Frontline health workers or other persons involved in COVID-19 work such as screening or triage of patients, collection of specimens like the nose or throat swabs from suspected COVID-19 patients, need PPE
On 21 March 2020, Uganda's Ministry of Health (MoH) confirmed the first case of COVID-19 and on 23 March 2020 announced confirmation of 8 new cases.
By 24 March, the COVID-19 pandemic had affected 382,420 people with 16,569 deaths in 195 countries and territories of the world and continued to expand. As we walk around Uganda now, many people seem to feel that they need to be using personal protective equipment (PPE) to protect themselves against the Coronavirus Disease (COVID-19).
PPE includes items such as medical gloves, medical face masks, N95-respirator masks, goggles, face shields, gowns, and aprons. As this pandemic evolves, let's remember that when we, the public, use PPE and do not need it, we make it unavailable for the persons that need it the most.
Medical staff use PPE for two reasons: to protect their patients from becoming exposed to any spots on the doctor's clothes or hands that may have been contaminated from another patient, and to protect themselves from becoming infected by germs their patient has.
Based on the available evidence, the COVID-19 virus is thought to be primarily transmitted between people through close contact and droplets that come out of the mouth when a person sneezes or coughs.
The droplets can get into the mouth, nose, or eyes of an uninfected person and cause infection. The virus can also survive on surfaces for a period of time; how long is unknown so far.
Health care workers are at high risk for COVID-19 infections, as well as many other infections they can catch from their patients. Our healthcare workers are the ones who keep us alive when we are sick. Let's discuss the PPE needs in health care settings and communities facing a COVID-19 outbreak.
WHO NEEDS PPE?
Frontline health workers or other persons actively involved in COVID-19 work such as screening or triage of patients, collection of specimens like the nose or throat swabs from suspected COVID-19 patients, or caring for patients suspected/confirmed to be infected.
Healthcare workers and other persons taking temperatures and travel history at points of entry should wear face masks and gloves. Persons involved in cleaning COVID-19 patients' rooms need face masks, gowns, heavy-duty gloves, goggles or face shields (if there is a risk of splash from organic materials or chemicals), and boots or closed shoes.
The only time the public should be wearing face masks is if they themselves are sick, or if they are caring for someone who is sick. Persons with respiratory illnesses like flu/cough and ones suspected or confirmed to be infected with COVID-19 should use face masks if they can so that they do not cough on others and get droplets on those people.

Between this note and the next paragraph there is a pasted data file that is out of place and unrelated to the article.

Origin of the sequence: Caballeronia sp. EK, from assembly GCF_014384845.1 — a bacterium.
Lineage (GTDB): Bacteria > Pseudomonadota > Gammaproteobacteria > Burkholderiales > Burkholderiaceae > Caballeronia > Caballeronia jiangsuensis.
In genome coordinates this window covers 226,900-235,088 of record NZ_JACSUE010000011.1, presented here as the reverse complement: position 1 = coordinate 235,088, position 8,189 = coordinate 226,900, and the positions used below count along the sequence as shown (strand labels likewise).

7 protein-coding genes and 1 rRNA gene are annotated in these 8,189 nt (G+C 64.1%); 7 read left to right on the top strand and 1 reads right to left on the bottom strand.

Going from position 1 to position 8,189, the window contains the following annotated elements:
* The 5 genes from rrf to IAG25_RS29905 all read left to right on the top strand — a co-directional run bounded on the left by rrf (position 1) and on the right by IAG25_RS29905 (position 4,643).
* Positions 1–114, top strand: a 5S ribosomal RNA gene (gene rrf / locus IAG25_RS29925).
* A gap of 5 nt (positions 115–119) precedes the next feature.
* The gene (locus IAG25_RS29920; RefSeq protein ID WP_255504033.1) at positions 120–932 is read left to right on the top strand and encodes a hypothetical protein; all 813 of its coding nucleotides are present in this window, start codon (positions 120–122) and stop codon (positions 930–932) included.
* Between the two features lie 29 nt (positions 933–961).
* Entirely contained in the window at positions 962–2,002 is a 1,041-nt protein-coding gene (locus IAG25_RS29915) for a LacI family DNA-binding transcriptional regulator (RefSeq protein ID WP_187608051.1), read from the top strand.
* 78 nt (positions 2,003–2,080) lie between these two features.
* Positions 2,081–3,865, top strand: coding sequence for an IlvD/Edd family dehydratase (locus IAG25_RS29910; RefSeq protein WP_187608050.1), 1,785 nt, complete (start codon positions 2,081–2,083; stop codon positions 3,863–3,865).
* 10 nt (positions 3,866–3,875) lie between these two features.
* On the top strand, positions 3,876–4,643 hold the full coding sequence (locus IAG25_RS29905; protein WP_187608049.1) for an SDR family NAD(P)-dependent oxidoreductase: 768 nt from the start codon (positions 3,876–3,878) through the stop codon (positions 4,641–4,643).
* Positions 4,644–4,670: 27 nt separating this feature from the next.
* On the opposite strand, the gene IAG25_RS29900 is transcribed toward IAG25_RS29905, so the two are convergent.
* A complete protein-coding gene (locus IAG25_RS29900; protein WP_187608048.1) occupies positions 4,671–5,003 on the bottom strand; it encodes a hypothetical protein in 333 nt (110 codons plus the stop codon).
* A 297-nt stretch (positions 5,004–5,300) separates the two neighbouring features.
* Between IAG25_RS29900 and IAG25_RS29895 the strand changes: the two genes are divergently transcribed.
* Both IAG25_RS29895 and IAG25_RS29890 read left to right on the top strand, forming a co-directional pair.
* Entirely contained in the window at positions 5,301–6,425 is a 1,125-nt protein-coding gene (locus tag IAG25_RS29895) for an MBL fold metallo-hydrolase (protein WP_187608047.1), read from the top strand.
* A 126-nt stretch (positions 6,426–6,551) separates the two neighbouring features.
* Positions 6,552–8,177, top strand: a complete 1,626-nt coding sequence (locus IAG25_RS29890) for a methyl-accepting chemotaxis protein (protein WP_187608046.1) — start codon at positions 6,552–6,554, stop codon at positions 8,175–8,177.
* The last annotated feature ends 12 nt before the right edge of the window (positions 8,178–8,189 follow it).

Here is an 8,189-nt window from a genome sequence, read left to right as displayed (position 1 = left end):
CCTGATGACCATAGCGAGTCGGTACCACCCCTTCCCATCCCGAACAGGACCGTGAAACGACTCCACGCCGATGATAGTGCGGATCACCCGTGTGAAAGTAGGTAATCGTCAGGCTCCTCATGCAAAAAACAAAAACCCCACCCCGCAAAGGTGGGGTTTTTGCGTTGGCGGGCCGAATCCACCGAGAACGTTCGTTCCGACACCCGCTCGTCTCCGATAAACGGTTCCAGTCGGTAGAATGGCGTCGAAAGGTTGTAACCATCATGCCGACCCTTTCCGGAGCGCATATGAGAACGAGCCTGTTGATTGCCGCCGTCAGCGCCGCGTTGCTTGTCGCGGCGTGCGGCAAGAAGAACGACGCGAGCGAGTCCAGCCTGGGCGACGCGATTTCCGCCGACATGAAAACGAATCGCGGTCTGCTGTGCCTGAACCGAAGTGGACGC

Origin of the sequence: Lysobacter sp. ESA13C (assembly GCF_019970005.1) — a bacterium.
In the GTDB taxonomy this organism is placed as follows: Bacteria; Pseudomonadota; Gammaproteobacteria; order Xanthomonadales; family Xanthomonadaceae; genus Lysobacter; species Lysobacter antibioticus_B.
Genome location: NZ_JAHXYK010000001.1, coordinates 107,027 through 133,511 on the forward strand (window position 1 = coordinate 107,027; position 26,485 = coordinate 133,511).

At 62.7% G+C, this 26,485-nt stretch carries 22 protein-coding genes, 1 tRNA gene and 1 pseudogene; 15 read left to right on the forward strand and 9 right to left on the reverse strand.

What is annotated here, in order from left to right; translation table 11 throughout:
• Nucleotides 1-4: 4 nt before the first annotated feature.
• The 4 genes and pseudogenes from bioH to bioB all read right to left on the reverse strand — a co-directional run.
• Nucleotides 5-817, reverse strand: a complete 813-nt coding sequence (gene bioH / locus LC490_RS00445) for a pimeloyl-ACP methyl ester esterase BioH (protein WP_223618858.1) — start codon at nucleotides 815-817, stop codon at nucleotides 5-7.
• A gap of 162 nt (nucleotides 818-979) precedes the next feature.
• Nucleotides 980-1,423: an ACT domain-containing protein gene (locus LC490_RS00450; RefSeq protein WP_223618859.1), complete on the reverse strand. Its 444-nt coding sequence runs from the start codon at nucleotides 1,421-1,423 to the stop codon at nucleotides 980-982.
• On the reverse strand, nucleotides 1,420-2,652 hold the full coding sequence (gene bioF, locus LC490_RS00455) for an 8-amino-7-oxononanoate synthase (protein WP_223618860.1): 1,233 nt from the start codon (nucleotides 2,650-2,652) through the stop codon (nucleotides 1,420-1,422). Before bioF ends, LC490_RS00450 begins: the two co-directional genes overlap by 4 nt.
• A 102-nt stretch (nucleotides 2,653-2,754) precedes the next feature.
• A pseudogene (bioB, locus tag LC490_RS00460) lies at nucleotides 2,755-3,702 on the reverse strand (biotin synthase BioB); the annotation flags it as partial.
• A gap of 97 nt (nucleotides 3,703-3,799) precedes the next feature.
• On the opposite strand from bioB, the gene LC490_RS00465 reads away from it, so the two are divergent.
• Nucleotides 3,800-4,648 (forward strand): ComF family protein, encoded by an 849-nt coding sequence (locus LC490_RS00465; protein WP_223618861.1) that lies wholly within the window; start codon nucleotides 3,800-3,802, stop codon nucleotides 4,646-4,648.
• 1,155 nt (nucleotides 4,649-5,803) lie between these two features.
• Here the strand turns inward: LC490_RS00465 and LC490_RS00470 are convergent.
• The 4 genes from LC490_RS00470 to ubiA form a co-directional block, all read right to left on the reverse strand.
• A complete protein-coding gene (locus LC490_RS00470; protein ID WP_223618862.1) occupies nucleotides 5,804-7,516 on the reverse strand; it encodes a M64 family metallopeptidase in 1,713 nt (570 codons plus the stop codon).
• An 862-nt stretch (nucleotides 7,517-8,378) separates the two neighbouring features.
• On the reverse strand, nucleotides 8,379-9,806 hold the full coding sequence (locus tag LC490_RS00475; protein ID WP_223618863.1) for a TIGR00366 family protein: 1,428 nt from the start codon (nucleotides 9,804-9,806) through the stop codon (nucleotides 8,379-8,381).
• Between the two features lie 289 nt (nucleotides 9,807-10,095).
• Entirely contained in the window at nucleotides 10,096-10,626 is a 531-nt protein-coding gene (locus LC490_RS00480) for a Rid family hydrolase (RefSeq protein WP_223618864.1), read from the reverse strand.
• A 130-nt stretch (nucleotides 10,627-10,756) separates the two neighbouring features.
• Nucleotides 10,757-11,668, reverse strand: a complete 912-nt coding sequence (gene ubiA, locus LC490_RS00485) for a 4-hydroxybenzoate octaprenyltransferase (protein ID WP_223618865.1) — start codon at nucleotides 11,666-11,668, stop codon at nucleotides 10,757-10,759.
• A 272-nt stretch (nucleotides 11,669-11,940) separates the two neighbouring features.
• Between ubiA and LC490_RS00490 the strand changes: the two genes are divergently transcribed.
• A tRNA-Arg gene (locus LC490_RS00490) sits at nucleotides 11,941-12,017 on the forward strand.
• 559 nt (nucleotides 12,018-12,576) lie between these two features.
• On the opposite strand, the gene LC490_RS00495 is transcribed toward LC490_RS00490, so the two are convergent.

Examples of Personal Protective Equipment for use in health care settings for COVID-19
WHO DOESN'T need PPE?
Persons who have no respiratory symptoms like cough and who are not near a person who is infected with COVID-19. Instead, these persons should observe social distancing, hand hygiene, and be alert to notify health authorities should they or someone they know develop symptoms.
I recently saw a toilet paper hawker on the streets of Kampala wearing an expensive N95-respirator type of mask. This kind of waste is a burden on the health system for no good reason. In addition, this creates a false sense of security that can lead to the neglect of other essential and effective preventive measures.
WHY IS THIS IMPORTANT?
According to the World Health Organization, the current global stockpile of PPE is insufficient, particularly for face masks and N95 respirators. This increasing global demand is partly driven by the number of COVID-19 cases but also by misinformation, misuse, panic buying, and hoarding.
The capacity to expand PPE production or importation is still limited, especially in developing economies like Uganda. The current demand for respirators and masks cannot be met even now and is made more difficult if the widespread, inappropriate use of PPE continues by persons in the public who do not need it.
In the past seven weeks, Uganda's MoH has issued and implemented measures to protect the public from COVID-19.
These include messaging about signs and symptoms and how to notify health officials, preventive measures such as avoiding touching your eyes, nose, and mouth, observing coughing etiquette, hand washing, use of alcohol-based hand rub, and social distancing.
Observe these important measures to keep yourself and your family safe. Do not put our healthcare workers at risk of infection and make them unable to care for patients who need them most.
The writer is a Field Epidemiology Fellow in the Uganda Public Health Fellowship Program, Ministry of Health